Frankly, the comment I wanted to see that was not made is that $120m would get you a lot more buses – which is what the system desparately needs. Not gates and not more armed police, but more service!

Written by Stephen Rees

November 7, 2008 at 1:28 pm

Posted in transit

10 Responses

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  1. I wish the media drop the subject of turnstiles/fare-gates until they have done some research. Recent news reports from the LRTA in the UK tell of even the Oyster card being ‘hacked’ and hundreds of people using the transport system for little or no cost!

    If there is a will, there is a way to defeat almost any turnstile/fare-gate system.

    In 1990, the last time I was in London, taking the TUBE to Heathrow, a squad of ‘Bobbies’ arrested a man. I made mention to one of the constables that it was rather over excessive force and was he a wanted criminal.

    First, the constable apologized to me, and indicated that the person was a chronic fare cheat and not a dangerous felon and that they were giving him a lesson and a “good day and safe journey home.”

    Does TransLink keep a list of chronic fare cheats; do they care?

    Malcolm J.

    November 7, 2008 at 2:34 pm

  2. Even if Mr. Falcon is right about the number of fare evaders, the loss figure is way too high because many of them don’t pay because they can’t. If TransLink installed an effective barrier system, those people would simply not ride the train.


    November 7, 2008 at 2:47 pm

  3. The London Underground actually has ten zones if you count A B C and D on the far edges of the Metropolitan Line


    November 7, 2008 at 3:44 pm

  4. One of my English ‘transit types’ mentioned in an email that studies done in Europe on fare evasion showed a lot of fare cheats do so because they can, but if caught they cease to take transit, This is called soft ridership.

    The important thing to realize is that, though they do not pay, they would not take transit if they had to pay!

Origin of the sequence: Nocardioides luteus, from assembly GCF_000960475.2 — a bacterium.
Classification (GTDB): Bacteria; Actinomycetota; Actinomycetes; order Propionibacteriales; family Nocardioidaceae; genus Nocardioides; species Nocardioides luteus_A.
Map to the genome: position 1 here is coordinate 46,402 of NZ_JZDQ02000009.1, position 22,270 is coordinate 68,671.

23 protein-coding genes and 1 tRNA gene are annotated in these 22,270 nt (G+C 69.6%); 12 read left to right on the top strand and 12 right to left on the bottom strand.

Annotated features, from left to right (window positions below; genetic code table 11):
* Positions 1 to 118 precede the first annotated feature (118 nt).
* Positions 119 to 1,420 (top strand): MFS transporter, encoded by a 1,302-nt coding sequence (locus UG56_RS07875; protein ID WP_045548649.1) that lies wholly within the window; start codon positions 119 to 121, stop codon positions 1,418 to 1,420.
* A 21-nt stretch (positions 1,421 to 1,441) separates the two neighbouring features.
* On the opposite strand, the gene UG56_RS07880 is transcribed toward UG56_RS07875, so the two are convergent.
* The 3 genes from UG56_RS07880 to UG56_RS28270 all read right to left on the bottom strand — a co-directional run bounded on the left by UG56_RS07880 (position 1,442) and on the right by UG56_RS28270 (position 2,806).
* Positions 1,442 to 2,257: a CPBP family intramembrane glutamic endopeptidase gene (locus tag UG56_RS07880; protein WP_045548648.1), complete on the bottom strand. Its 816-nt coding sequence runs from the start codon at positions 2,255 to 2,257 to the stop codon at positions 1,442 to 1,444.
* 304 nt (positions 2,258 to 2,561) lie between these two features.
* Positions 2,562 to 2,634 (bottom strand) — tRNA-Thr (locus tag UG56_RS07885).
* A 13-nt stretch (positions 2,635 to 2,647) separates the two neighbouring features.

The sad fact with the fare evasion debate is that we have no hard numbers, nor do we have any studies on fare evasion since the 1993 Ahad report.

    David, this why the Oyster card is so useful in the UK, it automatically gives you the best fare.

    Malcolm J.

    November 7, 2008 at 7:04 pm

  5. Such a system would get rid of anomolies such as a one stop trip from Gilmore to Rupert or Patterson to Joyce being charged a double fare. Back in the very early 80s we had a “common zone” between Zone 1 (Vancouver) and what is now called Zone 3 (Surrey); you could travel between either zone and the common zone (roughly equivalent to today’s zone 2) for a single fare, only if you went from zone 1 all the way across the common zone to zone 2 would you be charged a double fare (1.50 vs 0.75… those were the days) the advantage being that there was no way you could get dinged extra for a short hop accross a zone boundary)

    As for Gregor Robertson, it’s a textbook example of how not to handle a ‘scandal’; if he truly wanted to use his case as an example, he should have announced it himself, and not waited for the media to grab ahold of the story. The “optics” appear that he was waiting for the election to be over before his December court appearance came to light… and it took far too many days to just bite the bullet and pay the fine to put an end to the media frenzy…. Fortunately for him a new issue has taken the spotlight; a week is an eternity in politics and the fare evasion issue may largely be forgotten by election day.

    And FWIW, it’s not rocket science to buy the correct ticket on SkyTrain; all stations in Burnaby have a map that shows Burnaby (Zone 2) in yellow, and all other Lower Mainland destinations (zone 1 and 3) in red… all you have to do is press the red adult button and the correct fare is charged based on the time of day), not that I myself am without sin; one day I forgot my wallet, and last November I forgot to buy a pass until the 2nd; from what I’ve read such offences can be pleaded down if you go to court with 36 bus passes in hand; of course we all keep them forever now for the tax break…. then there was Germany; in Frankfurt you just purchase a ticket for the U-Bahn from the machine, but in Munich you purchase the ticket AND validate it…. Oops.

    David Banks

    November 8, 2008 at 12:45 am

  6. Leaving it to the court appearance makes sense to me. But how did the ticket become public knowledge? Someone inside the system decided to contact the press, obviously for political reasons. The glee with which the press fell onto the story says much about them.